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Chronic Yeast Infections

Chronic Yeast Infections

What is a Vaginal Yeast Infection?

A vaginal yeast infection is an infection caused by an overgrowth of bacteria called candida albicans. This fungal infection can cause intense and uncomfortable yeast infection symptoms such as itching and cottage cheese-like discharge in your vagina. Also known as vaginal candidiasis, a vaginal yeast infection is very common and affects approximately 3 out of every 4 women at some point during their lifetime.

Even though a vaginal yeast infection isn’t a sexually transmitted disease, there is an increased chance of getting a yeast infection once you start becoming sexually active. There’s also been some studies linking yeast infections to oral-genital sex. This is because having oral sex can cause the bacteria from your partners mouth to enter your vagina and cause an overgrowth of bacteria and candida.

Usually, medications can effectively cure a vaginal yeast infection within a few days. But if you have four or more yeast infections within a year, you may have symptoms of a chronic yeast infection that requires a longer course of treatment and a guided maintenance plan from your doctor.

Chronic Yeast Infection Causes

You may be doing your best to prevent yeast infections, but some women find that even though they take precautions, they still seem to get yeast infections over and over again. Chronic yeast infection causes can come from several different possibilities.  Some possible chronic yeast infection causes may include:

Recurring transmissions – Yeast infections from candida albicans aren’t always vaginal. They can occur on other areas of your body such as your skin and in your mouth. A yeast infection can be spread by skin to skin contact.

Your initial yeast infection wasn’t resolved – Your initial yeast infection may not have been resolved from your first course of treatment.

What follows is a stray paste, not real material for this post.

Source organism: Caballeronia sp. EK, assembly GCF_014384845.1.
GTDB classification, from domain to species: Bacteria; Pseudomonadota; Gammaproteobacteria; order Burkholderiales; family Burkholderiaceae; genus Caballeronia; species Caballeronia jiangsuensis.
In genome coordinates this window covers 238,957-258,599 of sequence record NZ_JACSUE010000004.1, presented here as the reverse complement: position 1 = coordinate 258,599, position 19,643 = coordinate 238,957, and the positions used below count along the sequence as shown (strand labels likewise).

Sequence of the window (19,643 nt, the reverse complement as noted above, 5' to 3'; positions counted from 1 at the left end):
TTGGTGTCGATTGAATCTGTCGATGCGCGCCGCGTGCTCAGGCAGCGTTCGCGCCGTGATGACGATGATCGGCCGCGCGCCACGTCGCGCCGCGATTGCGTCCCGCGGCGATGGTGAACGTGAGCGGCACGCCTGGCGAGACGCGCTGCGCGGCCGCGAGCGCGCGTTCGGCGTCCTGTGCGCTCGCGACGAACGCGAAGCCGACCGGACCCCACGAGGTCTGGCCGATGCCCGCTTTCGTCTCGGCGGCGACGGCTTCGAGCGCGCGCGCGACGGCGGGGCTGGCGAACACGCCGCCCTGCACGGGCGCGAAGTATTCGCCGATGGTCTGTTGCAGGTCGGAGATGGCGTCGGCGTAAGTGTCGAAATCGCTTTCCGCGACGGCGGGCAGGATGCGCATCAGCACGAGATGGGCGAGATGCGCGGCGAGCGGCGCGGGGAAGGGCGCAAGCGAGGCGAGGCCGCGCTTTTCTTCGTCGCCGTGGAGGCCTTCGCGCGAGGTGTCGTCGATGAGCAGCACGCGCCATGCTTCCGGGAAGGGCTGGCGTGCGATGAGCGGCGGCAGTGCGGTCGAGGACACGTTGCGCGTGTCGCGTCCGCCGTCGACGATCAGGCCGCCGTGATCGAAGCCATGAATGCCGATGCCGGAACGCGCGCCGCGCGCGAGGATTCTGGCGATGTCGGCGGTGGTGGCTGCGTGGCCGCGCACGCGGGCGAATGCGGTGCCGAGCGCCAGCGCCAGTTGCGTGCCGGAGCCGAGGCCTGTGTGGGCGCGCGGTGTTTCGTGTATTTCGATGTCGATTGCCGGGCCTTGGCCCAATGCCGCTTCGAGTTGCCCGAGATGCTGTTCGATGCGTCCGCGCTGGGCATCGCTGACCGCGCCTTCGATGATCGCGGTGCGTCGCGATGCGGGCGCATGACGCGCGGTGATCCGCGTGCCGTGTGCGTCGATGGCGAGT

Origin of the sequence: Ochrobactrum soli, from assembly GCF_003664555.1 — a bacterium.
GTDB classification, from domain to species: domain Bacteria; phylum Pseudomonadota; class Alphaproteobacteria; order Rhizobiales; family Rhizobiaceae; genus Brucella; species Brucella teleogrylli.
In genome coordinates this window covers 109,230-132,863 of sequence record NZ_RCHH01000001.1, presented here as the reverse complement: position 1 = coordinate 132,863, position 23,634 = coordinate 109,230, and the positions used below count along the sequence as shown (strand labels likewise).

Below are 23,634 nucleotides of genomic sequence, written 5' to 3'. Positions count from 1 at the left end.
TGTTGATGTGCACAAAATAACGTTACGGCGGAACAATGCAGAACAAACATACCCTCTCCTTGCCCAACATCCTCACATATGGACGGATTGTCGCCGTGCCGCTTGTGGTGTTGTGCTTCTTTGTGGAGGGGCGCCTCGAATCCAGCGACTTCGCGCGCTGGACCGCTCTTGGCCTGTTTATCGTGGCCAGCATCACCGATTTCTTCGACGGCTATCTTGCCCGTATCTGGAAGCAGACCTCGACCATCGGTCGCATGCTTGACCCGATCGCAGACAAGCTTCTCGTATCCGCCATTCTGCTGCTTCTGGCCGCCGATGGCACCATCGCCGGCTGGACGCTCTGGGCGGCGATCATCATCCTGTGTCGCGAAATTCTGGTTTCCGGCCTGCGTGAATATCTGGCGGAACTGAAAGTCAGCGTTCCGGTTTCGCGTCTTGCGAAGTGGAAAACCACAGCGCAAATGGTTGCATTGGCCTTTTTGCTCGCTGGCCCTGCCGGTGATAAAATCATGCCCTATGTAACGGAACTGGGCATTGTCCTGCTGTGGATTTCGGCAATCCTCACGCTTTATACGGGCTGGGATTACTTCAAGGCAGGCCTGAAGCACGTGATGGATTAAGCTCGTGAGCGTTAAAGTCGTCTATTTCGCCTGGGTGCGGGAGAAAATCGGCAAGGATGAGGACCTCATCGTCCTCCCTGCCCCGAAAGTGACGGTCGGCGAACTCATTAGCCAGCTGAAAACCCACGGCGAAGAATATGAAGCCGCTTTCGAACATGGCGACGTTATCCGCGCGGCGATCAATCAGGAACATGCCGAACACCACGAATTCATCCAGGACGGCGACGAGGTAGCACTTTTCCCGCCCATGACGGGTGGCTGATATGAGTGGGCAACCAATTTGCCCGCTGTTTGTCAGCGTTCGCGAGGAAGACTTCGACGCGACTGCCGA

Excess moisture and humidity – Yeast loves to grow in wet and humid conditions. If you sweat a lot, wear damp clothing, or live in a humid environment, it can contribute to the chance of getting repeat yeast infections.

Being sexually active – It is possible to pass a yeast infection back and forth if you or your partner have not been treated for a yeast infection.

Yeast bacteria that is drug resistant – Although rare, some strains of yeast bacteria are resistant to common medications and can keep you from resolving your infection.

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Do you really have a yeast infection?

If you have chronic yeast infections and medications don’t seem to be resolving your symptoms, you doctor may recommend a more long-term approach with a different antifungal medication. Your doctor may also advise you on different lifestyle changes and supplements such as probiotics.

Certain yeast infection symptoms can be similar to the symptoms of other medical conditions that could be mistaken for a yeast infection. They may include:

If you think you have a yeast infection that has returned or not resolved, it’s important to see your doctor so that a sample can be taken and cultured to determine if there is another underlying cause.

How Do You Manage Chronic Yeast Infections?

Once your doctor confirms that you have a yeast infection, it’s important to take your medication as prescribed by your doctor in order for you to avoid a chronic yeast infection. Consider the following tips to help keep yeast infections at bay:

Make sure that you complete all the medication from your prescription for your yeast infection, even if your symptoms go away or if you think that it’s not working.

Add a cleaner that contains bleach or distilled white vinegar to your laundry. Change your clothes regularly, along with your towels and sheets. Wash your underwear and other items that come in contact with the infected area in a separate wash cycle. This will help to prevent infecting others or giving yourself another infection.

If you have a sexual partner, ask them to get tested for a yeast infection too. This will help keep you from giving it to each other.

When Should You Call Your Doctor?

Because a yeast infection can sometimes mimic the symptoms of sexually transmitted infections, it’s always a good idea to call your doctor and make an appointment if you think you have yeast infection symptoms. This is true especially if you have had sex with a new partner.

If you’ve had four or more yeast infections in one year’s time, then you may have recurrent vulvovaginal candidiasis. Your doctor may need to treat you for up to six months with an antifungal medication. You should also see your doctor if you are pregnant so any medications can be approved during your pregnancy.

Read More About Chronic Yeast Infections

Yeast Infection
Yeast Infection Symptoms in Women
Yeast Infection Causes

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Christina Wedberg

Christina Wedberg

Christina has been a writer since 2010 and has an M.F.A. from The New School for Social Research. Christina specializes in writing about health issues and education.

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